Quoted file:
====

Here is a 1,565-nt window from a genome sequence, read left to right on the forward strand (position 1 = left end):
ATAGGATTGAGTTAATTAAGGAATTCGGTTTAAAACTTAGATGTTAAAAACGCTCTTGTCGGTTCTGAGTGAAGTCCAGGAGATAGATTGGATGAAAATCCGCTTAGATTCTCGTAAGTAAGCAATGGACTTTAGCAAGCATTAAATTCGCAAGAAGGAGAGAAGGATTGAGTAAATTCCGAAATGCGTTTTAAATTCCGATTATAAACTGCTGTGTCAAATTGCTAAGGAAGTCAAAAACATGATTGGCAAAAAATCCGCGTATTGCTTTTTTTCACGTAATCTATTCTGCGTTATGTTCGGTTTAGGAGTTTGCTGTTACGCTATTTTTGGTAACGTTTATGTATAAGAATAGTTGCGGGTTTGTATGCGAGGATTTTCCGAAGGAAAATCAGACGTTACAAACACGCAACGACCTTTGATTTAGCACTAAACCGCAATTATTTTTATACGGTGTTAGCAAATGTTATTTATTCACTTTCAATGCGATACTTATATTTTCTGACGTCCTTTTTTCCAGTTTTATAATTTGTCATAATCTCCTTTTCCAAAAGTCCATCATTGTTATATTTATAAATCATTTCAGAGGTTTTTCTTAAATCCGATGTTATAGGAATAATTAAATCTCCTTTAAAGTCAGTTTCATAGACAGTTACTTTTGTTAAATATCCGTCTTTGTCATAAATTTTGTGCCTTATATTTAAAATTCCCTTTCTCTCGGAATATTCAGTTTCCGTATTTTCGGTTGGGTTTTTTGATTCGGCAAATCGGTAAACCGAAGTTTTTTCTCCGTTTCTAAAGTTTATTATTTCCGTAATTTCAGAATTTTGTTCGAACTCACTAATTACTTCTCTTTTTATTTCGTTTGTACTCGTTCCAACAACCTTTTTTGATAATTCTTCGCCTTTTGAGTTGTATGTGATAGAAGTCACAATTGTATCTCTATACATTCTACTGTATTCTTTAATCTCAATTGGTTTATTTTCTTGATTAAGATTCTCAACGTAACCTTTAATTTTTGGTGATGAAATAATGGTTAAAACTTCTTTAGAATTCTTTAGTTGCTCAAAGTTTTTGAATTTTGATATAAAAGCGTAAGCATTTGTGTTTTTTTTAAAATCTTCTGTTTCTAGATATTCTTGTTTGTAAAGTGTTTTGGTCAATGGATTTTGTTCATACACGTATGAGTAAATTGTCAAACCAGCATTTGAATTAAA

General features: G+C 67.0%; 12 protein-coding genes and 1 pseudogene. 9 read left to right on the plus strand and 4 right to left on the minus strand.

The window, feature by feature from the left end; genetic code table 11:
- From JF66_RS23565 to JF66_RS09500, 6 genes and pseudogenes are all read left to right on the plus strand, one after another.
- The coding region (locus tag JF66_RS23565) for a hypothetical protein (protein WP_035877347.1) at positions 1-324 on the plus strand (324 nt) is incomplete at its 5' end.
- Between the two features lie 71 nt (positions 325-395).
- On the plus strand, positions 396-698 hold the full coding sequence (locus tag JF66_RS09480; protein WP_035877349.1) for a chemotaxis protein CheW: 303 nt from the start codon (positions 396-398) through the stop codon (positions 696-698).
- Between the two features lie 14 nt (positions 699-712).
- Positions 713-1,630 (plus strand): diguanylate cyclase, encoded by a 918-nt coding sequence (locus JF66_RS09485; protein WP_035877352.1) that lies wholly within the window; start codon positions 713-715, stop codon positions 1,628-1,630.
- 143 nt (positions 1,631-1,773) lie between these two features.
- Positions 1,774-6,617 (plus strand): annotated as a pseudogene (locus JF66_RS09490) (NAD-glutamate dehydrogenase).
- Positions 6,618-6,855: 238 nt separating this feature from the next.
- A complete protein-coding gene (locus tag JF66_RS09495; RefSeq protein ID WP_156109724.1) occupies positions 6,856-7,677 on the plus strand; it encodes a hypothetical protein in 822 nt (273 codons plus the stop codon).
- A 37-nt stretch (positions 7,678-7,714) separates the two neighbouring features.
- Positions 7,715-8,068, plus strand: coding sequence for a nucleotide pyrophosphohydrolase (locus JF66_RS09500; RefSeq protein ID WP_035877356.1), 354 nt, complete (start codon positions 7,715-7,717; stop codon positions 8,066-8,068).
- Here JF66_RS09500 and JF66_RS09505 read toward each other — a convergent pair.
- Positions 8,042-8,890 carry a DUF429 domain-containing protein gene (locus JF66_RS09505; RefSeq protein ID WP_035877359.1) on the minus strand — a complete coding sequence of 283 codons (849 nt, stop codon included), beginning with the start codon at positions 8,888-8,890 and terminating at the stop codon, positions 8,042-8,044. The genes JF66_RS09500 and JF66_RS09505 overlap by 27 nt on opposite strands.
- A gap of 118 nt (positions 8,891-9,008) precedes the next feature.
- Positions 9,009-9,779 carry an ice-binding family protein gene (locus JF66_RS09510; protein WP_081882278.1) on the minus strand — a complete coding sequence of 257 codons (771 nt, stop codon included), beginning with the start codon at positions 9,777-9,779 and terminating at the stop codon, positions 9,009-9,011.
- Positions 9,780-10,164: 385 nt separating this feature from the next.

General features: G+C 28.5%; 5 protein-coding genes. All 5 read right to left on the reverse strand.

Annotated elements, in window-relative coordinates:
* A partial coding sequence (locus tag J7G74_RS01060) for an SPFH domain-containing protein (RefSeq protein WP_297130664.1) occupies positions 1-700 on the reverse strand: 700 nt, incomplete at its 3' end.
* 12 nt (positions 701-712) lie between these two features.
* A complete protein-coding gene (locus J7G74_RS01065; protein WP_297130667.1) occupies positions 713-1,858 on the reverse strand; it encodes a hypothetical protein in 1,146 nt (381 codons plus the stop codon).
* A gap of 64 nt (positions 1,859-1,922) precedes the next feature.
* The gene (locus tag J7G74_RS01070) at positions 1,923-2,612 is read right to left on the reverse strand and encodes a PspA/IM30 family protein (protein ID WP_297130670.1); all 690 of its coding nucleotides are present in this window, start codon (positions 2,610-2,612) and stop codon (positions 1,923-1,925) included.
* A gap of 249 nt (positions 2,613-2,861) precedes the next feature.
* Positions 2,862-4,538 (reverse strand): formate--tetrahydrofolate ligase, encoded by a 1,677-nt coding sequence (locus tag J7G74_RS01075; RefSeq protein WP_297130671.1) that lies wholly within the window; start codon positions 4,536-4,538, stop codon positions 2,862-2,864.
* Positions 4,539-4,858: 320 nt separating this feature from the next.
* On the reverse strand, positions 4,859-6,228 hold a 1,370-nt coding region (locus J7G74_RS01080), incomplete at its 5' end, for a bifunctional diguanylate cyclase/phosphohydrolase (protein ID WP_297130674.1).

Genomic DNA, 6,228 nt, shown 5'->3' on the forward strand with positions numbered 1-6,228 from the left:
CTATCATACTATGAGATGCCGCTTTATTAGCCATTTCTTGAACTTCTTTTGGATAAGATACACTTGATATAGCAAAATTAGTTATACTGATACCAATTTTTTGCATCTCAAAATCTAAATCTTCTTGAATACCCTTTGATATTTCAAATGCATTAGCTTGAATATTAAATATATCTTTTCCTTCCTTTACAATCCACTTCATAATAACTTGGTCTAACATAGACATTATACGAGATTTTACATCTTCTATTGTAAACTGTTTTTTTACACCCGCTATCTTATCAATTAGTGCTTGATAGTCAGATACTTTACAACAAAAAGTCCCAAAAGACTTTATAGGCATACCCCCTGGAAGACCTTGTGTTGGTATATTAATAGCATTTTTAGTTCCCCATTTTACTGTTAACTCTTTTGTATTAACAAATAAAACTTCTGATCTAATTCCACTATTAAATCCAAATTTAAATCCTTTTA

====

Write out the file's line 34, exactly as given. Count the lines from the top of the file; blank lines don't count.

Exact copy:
CTATCATACTATGAGATGCCGCTTTATTAGCCATTTCTTGAACTTCTTTTGGATAAGATACACTTGATATAGCAAAATTAGTTATACTGATACCAATTTTTTGCATCTCAAAATCTAAATCTTCTTGAATACCCTTTGATATTTCAAATGCATTAGCTTGAATATTAAATATATCTTTTCCTTCCTTTACAATCCACTTCATAATAACTTGGTCTAACATAGACATTATACGAGATTTTACATCTTCTATTGTAAACTGTTTTTTTACACCCGCTATCTTATCAATTAGTGCTTGATAGTCAGATACTTTACAACAAAAAGTCCCAAAAGACTTTATAGGCATACCCCCTGGAAGACCTTGTGTTGGTATATTAATAGCATTTTTAGTTCCCCATTTTACTGTTAACTCTTTTGTATTAACAAATAAAACTTCTGATCTAATTCCACTATTAAATCCAAATTTAAATCCTTTTA